Abstract: The objective of this research was to establish the relationship between stress levels and its reduction through coping strategies, within the applied behavior analysis approach. The target group was young Mexican female employees suffering from work related stress. The sampling of this research was intentional with three stressed women between 20 and 23 years of age working for a department store as credit analysts in the metropolitan area of Mexico City. The research was n=1 Quasi experimental. As part of the decision taken, a comparison among subjects was made by including an alternative multiple baseline design. The dependent variable (job-related stress level) was assessed by applying exploratory tests and self-recording formats. The behavior modification program used was an ABA design. During baseline, the graphics showed an important variability on the target behavior. The treatment was constituted by coping skills training, job stress management and cognitive decision making training. The results showed that the stress levels in the subjects increased during the presence of specific job stressors. By introducing the subjects how to cope those stressor factors their stress levels were modified with a decreasing tendency, although, important limitations were deadlines and working conditions of the subjects.
124. Reducing Individual Work Distress in Professional Women through Stress Inoculation.
Area: OBM; Domain: Applied Research
AMPARO PAGÉS UREÑA (Monterrey Technological Institute), Ana Cristina Calderón Pérez (Monterrey Technological Institute), Gina Alejandra Martínez Martín (Monterrey Technological Institute), Aixa Lanett Powell (Monterrey Techonological Institute)
Abstract: This research was realized using an organizational management approach. The main objective was to establish a cognitive technique to reduce work distress in professional Mexican women in mid-adulthood in the State of Mexico. The sample was represented by three professional distressed women working in a sales and logistics department from a technological educational institute. The design n=1 was based on ABA design by implementing an inoculation stress technique. The job related distress was measured by a behavioral assessment and by testing. The results have shown that distress is directly related to working environment and its conditions, the mishaps and the work overload. By self-applying the technique already mentioned, the subjects in 80% were able to learn how to face their distress so the maladapted behaviors and consequences were reduced.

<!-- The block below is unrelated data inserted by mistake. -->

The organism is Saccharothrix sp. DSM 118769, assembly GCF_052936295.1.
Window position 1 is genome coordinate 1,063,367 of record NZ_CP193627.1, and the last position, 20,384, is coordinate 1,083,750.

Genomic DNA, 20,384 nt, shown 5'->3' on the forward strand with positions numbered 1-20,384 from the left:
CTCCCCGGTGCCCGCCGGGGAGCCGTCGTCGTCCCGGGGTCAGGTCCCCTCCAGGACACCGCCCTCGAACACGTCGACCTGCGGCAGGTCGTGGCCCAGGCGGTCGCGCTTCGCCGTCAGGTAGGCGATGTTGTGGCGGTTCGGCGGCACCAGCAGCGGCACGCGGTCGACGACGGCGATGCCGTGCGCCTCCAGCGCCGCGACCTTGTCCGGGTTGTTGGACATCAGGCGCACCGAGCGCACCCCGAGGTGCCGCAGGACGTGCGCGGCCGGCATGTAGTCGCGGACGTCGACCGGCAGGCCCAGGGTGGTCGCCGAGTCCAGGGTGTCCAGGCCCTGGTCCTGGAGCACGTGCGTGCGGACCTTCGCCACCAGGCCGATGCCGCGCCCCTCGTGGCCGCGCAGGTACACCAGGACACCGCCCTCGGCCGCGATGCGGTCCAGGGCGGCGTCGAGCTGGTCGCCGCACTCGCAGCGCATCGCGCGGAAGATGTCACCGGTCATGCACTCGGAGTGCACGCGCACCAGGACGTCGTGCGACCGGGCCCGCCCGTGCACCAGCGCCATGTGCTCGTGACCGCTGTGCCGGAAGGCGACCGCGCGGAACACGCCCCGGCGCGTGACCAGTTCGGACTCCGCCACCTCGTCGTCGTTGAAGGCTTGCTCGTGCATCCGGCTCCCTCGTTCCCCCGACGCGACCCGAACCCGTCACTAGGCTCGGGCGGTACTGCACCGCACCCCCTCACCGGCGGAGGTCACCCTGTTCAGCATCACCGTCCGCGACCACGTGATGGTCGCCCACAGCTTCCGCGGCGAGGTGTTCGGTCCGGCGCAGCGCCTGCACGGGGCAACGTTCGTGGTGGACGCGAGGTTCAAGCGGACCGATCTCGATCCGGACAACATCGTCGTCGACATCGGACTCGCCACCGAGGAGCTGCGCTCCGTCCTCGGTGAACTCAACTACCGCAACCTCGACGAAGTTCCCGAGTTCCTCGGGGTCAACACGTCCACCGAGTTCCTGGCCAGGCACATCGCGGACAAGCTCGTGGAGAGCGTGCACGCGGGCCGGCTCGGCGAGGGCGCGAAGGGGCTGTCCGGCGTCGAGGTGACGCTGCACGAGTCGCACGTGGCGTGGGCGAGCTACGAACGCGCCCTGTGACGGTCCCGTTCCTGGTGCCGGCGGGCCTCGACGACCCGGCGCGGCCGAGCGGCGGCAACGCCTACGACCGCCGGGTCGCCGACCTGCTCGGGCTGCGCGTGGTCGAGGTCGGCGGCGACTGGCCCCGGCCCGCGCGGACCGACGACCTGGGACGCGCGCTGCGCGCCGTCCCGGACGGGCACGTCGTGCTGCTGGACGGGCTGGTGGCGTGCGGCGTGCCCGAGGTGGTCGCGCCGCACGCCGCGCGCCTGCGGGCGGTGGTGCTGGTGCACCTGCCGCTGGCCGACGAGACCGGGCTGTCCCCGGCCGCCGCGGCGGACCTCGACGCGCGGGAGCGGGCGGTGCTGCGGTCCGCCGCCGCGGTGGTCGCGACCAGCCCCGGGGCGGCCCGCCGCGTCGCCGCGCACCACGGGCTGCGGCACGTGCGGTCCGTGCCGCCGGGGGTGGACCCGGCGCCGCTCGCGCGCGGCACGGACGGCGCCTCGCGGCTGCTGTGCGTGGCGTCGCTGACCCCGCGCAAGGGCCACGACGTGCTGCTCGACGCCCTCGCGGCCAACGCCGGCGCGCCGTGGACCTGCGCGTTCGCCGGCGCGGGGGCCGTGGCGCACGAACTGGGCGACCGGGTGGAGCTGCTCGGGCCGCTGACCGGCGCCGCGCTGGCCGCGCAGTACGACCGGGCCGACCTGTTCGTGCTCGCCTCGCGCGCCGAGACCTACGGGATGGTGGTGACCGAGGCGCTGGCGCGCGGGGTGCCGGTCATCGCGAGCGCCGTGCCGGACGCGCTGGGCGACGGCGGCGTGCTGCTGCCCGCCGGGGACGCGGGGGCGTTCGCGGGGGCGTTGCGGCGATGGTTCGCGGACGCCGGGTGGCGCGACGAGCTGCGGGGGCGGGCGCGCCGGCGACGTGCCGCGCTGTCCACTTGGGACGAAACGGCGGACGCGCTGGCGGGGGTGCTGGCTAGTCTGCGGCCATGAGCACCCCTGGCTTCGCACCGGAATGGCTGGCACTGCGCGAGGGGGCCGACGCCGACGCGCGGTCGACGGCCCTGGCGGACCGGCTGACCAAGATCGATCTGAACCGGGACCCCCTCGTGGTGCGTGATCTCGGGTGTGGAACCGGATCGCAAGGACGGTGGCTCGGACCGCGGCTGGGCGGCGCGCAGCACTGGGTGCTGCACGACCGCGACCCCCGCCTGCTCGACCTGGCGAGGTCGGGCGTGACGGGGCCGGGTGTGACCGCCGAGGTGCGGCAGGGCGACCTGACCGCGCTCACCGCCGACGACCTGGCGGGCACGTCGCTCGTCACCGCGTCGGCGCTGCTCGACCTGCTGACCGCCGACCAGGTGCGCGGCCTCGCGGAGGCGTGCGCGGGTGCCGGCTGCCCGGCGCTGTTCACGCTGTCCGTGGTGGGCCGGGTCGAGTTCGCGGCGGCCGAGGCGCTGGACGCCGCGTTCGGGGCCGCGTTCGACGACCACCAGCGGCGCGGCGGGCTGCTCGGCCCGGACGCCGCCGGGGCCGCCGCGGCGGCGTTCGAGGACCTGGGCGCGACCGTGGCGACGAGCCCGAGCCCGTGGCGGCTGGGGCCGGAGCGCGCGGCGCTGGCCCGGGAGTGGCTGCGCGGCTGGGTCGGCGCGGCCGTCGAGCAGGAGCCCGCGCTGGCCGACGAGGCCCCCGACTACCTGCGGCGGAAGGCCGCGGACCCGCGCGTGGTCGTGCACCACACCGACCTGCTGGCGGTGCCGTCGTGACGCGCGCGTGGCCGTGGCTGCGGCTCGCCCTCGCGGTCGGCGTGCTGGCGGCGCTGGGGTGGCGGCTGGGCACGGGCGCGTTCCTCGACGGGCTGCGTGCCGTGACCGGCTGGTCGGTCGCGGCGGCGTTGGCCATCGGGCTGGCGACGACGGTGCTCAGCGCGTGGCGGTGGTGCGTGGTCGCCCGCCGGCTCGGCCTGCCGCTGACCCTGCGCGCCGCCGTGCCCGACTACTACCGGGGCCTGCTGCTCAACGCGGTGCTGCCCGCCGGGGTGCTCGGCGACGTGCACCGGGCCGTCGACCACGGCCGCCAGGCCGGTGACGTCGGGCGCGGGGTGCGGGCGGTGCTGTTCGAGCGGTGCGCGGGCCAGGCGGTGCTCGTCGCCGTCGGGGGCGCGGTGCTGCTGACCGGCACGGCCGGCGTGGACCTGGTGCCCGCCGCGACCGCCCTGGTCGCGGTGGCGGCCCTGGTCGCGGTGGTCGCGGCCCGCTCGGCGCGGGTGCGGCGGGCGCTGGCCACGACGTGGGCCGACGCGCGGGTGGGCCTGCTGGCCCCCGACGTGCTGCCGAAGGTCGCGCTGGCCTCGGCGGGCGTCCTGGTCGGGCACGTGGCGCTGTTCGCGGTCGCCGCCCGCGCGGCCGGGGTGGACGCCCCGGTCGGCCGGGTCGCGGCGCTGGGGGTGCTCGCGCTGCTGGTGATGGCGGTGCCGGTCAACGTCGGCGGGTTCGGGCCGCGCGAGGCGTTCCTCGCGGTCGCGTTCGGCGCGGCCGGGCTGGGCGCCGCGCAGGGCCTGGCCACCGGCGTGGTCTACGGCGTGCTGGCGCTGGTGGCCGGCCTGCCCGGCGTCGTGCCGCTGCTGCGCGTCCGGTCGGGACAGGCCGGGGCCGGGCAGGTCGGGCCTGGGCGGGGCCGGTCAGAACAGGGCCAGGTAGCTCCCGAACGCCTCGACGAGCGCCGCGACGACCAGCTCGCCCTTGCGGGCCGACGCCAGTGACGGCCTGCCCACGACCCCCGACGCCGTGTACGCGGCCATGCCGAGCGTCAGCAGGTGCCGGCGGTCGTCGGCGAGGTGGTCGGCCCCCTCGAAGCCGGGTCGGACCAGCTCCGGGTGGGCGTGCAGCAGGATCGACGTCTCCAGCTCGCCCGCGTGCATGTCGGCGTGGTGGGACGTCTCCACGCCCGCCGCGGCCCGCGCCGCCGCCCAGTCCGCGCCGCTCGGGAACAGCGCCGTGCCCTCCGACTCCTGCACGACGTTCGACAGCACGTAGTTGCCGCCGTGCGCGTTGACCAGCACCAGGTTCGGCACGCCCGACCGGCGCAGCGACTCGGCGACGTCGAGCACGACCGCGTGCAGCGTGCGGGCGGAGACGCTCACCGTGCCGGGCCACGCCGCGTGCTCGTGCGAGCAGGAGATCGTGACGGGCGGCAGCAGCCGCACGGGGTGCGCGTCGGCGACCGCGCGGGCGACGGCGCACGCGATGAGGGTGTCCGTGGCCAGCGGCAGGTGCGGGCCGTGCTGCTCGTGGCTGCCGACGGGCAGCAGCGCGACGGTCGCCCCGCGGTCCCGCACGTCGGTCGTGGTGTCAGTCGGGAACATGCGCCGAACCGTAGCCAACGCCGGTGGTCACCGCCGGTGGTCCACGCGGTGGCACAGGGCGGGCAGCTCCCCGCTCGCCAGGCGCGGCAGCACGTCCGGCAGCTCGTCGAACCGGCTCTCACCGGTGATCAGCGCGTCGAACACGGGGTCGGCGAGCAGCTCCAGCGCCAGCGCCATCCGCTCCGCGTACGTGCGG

125. Coping Skills Training on Structural Stressors within the Organization.
Area: OBM; Domain: Applied Research
DIANA GABRIELA NAVARRETE MANCERA (Monterrey Technological Institute), Brenda Adriana Hernández Arellano (Monterrey Technological Institute), Rebeca Gonzalez Vazquez (Monterrey Technological Institute)
Abstract: The objective of this research was to help the employees cope with the structural stressors that can be present within their organization. Our sample consisted of four male subjects, between 23- and 33- years old, performing administrative roles from different enterprises. The information was collected by self-observational records as well as behavioral interviews during the assessment and evaluation phases. The research design applied was a group-case design ABA (reversal) in which we used coping skills training techniques through the learning of efficient relaxation and stress-coping cognitive reframing. The graphics on the visual analysis have shown a tendency of instability during baseline, a decrease of stress levels during treatment and a tendency of stability during the second baseline. As a result of the visual analysis we could observe a reduction in stress levels in most of our subjects. The employee learned to handle the structural stressors that are present in his daily work. The importance of this investigation relies on the relationship and negative influence that the organizational structure and processes have on the employee’s behavior, emotions and cognitions. Once the employee learned to handle the structural stressors, his performance improved and the organization was benefited.